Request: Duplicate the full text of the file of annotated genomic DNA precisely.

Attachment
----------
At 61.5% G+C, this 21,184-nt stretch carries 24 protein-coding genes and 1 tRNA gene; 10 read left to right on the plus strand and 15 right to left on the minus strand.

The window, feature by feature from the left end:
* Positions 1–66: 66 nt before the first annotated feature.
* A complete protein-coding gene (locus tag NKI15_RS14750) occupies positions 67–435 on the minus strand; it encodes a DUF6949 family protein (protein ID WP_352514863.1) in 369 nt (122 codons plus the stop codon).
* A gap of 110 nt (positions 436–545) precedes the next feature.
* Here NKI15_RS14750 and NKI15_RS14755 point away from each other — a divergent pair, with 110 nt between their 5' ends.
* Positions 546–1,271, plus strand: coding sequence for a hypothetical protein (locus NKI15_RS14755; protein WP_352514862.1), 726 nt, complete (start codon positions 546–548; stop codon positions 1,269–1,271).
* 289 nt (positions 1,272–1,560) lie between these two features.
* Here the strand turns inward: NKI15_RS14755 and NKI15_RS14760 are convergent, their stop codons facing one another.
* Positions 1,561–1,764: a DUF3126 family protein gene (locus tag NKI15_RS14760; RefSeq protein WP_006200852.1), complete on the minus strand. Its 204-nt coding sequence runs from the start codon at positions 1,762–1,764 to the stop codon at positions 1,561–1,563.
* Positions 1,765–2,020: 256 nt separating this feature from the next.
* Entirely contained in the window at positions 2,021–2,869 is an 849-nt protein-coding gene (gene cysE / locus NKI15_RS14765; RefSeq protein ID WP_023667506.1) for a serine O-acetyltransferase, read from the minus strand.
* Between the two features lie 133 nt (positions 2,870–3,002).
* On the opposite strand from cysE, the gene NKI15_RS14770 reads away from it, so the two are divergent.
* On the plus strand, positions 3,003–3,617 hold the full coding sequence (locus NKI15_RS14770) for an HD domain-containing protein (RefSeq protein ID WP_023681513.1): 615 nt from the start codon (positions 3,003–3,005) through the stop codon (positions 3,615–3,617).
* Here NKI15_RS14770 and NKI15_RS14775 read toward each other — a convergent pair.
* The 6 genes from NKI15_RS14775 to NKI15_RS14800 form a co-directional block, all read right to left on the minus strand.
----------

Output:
At 61.5% G+C, this 21,184-nt stretch carries 24 protein-coding genes and 1 tRNA gene; 10 read left to right on the plus strand and 15 right to left on the minus strand.

The window, feature by feature from the left end:
* Positions 1–66: 66 nt before the first annotated feature.
* A complete protein-coding gene (locus tag NKI15_RS14750) occupies positions 67–435 on the minus strand; it encodes a DUF6949 family protein (protein ID WP_352514863.1) in 369 nt (122 codons plus the stop codon).
* A gap of 110 nt (positions 436–545) precedes the next feature.
* Here NKI15_RS14750 and NKI15_RS14755 point away from each other — a divergent pair, with 110 nt between their 5' ends.
* Positions 546–1,271, plus strand: coding sequence for a hypothetical protein (locus NKI15_RS14755; protein WP_352514862.1), 726 nt, complete (start codon positions 546–548; stop codon positions 1,269–1,271).
* 289 nt (positions 1,272–1,560) lie between these two features.
* Here the strand turns inward: NKI15_RS14755 and NKI15_RS14760 are convergent, their stop codons facing one another.
* Positions 1,561–1,764: a DUF3126 family protein gene (locus tag NKI15_RS14760; RefSeq protein WP_006200852.1), complete on the minus strand. Its 204-nt coding sequence runs from the start codon at positions 1,762–1,764 to the stop codon at positions 1,561–1,563.
* Positions 1,765–2,020: 256 nt separating this feature from the next.
* Entirely contained in the window at positions 2,021–2,869 is an 849-nt protein-coding gene (gene cysE / locus NKI15_RS14765; RefSeq protein ID WP_023667506.1) for a serine O-acetyltransferase, read from the minus strand.
* Between the two features lie 133 nt (positions 2,870–3,002).
* On the opposite strand from cysE, the gene NKI15_RS14770 reads away from it, so the two are divergent.
* On the plus strand, positions 3,003–3,617 hold the full coding sequence (locus NKI15_RS14770) for an HD domain-containing protein (RefSeq protein ID WP_023681513.1): 615 nt from the start codon (positions 3,003–3,005) through the stop codon (positions 3,615–3,617).
* Here NKI15_RS14770 and NKI15_RS14775 read toward each other — a convergent pair.
* The 6 genes from NKI15_RS14775 to NKI15_RS14800 form a co-directional block, all read right to left on the minus strand.